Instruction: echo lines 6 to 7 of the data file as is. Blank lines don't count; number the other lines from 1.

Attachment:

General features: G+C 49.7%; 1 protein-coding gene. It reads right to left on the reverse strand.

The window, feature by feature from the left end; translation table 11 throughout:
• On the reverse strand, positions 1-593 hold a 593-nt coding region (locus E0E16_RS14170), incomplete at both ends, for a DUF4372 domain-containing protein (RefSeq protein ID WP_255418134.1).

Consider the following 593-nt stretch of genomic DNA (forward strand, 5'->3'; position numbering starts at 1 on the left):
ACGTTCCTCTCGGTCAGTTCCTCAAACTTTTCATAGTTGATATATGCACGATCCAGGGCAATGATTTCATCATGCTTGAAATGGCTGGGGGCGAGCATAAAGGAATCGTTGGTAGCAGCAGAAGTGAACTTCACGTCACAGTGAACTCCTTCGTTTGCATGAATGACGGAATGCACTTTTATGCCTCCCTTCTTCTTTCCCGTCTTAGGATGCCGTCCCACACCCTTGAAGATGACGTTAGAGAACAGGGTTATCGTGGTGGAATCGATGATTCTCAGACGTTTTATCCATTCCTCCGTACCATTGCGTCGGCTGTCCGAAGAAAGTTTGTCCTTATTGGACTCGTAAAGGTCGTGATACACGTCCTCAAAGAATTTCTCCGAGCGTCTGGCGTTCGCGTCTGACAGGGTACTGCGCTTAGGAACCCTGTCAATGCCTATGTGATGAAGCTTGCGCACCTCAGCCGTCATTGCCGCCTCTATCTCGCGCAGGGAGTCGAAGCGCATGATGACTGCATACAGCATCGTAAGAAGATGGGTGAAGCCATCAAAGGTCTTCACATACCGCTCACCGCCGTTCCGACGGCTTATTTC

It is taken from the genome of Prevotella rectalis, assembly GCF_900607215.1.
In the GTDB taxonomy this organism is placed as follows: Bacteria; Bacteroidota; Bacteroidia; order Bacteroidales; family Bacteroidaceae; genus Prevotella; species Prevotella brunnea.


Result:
It is taken from the genome of Prevotella rectalis, assembly GCF_900607215.1.
In the GTDB taxonomy this organism is placed as follows: Bacteria; Bacteroidota; Bacteroidia; order Bacteroidales; family Bacteroidaceae; genus Prevotella; species Prevotella brunnea.